I am a specialist in Native American studies and studies of race and ethnicity in the United States. I knew that I had serious gaps in understanding histories and issues of Native peoples and the national culture in Mexico. If I wanted to be able to talk about how Indigeneity in constructed in Mexico with any kind of legitimacy, I needed to experience life in Mexico for an extended period of time: The Fulbright Program was clearly the best opportunity to do so.

  2. Tell us a little about your Fulbright research topic and project. What did a typical day as a Fulbrighter look like for you?

    I was a Fulbright García-Robles U.S. Studies Chair, teaching at the Universidad de las Americas-Puebla for one semester of my six-month stay. I taught English language courses on U.S. Native American studies, and my students were fantastic—I still keep in touch with several of them. In my off time, I conducted research and went on field trips with students and colleagues. My family in tow, we made sure to visit my wife’s family in Aguascalientes, in addition to visits to Oaxaca, Veracruz, Mexico City, and elsewhere. Part of my goal was to get a feel for Mexican national culture and Indigenous lives, so those visits were informative for me as a first-timer in Mexico.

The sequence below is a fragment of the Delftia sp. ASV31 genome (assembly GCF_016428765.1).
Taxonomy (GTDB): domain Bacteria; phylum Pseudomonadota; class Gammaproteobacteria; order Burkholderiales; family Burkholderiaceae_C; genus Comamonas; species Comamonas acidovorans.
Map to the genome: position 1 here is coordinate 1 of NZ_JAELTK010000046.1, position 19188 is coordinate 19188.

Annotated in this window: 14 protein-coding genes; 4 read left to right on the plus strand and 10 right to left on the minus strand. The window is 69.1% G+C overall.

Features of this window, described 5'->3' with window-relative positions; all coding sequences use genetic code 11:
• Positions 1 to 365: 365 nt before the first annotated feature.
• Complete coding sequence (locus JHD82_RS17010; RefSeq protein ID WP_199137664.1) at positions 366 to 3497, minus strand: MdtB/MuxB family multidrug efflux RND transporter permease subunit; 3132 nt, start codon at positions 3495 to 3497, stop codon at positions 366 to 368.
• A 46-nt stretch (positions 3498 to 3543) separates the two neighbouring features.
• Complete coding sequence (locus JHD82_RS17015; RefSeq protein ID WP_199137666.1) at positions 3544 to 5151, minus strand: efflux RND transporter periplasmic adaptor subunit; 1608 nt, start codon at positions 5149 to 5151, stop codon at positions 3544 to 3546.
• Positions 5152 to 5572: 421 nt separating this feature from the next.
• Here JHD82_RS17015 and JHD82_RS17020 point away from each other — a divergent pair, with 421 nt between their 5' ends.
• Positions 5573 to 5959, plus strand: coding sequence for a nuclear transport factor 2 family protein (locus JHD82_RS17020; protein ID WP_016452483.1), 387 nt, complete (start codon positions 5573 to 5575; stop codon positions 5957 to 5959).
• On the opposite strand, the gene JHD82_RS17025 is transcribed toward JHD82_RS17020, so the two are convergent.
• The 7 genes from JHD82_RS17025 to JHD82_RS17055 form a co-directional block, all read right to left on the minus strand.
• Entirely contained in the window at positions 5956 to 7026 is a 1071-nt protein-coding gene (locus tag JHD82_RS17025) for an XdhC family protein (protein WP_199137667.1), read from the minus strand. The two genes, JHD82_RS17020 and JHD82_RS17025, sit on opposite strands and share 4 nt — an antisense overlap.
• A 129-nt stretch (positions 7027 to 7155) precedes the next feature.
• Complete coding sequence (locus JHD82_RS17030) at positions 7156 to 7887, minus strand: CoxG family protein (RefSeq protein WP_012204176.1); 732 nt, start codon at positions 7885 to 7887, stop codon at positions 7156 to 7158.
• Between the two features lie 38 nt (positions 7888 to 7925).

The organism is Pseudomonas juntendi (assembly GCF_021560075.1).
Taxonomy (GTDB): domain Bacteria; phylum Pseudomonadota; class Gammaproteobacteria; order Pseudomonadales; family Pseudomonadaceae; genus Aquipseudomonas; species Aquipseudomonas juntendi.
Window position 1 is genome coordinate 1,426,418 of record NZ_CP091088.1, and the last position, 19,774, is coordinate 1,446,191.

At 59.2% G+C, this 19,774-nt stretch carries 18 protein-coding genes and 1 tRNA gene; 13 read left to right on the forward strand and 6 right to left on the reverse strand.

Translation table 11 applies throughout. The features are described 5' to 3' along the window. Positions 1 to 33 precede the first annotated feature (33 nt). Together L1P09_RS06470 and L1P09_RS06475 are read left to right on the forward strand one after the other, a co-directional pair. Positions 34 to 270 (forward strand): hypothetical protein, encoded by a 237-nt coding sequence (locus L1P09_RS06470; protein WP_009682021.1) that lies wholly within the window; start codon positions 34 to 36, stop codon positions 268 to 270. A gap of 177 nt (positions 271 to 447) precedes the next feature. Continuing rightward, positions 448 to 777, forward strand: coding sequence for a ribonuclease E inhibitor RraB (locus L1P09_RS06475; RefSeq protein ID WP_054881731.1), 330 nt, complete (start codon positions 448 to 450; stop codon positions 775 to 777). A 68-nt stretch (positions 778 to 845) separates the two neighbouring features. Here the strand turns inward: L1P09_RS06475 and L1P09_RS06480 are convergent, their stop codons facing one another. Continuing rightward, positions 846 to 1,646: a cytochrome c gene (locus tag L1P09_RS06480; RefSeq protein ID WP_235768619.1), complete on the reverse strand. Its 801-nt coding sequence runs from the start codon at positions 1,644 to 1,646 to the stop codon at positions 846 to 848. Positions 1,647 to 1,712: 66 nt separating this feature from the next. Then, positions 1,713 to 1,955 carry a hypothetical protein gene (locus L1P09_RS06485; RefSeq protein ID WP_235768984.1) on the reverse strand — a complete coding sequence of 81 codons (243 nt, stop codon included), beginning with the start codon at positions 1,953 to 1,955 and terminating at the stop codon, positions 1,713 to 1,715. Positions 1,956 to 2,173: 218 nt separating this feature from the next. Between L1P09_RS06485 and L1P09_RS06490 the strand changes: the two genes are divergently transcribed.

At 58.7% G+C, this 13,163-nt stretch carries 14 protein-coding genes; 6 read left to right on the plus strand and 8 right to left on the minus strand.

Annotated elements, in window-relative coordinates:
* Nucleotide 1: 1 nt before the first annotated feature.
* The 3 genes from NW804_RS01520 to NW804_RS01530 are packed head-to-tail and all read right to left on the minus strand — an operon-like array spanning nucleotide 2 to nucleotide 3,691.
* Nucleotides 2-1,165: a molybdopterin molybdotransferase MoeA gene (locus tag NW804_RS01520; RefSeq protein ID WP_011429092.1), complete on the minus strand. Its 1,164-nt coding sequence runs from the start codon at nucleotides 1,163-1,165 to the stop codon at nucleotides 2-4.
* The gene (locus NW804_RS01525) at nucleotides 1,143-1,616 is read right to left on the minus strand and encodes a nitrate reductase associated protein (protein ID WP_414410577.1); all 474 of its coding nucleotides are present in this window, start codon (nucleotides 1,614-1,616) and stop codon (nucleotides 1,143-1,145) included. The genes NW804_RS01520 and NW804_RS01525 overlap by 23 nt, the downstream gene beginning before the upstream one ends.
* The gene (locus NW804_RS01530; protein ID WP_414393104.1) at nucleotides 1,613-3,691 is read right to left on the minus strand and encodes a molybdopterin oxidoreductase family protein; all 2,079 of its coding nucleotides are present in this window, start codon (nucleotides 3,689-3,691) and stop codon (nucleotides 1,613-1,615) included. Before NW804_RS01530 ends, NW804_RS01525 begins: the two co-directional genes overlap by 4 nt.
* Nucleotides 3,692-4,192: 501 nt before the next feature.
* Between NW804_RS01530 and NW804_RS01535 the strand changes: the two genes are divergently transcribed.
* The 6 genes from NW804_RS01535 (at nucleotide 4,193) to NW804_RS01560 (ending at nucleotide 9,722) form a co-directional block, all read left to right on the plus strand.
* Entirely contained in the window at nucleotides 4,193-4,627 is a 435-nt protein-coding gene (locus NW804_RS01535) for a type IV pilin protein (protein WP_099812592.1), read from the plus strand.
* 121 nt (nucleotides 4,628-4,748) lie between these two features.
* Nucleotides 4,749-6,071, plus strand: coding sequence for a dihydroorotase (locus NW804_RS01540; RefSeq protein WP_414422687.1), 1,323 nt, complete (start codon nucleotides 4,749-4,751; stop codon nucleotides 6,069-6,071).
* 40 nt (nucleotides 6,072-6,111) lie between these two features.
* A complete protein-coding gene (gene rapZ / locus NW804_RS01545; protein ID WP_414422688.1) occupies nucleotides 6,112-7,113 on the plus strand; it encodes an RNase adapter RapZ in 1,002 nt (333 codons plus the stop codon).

After the semester was over, I taught an Indigenous environmentalisms class for the Programa de Liderazgo para Jóvenes Indígenas (Indigenous Youth Leadership Program), where approximately 25 Indigenous college students, primarily from Mexico, come together for a month and work on leadership projects at UDLAP. This class was conducted entirely in Spanish. The program has been running for about 10 years and is partly sponsored by the U.S. Embassy.

  3. How did your identity play a role in your Fulbright experience?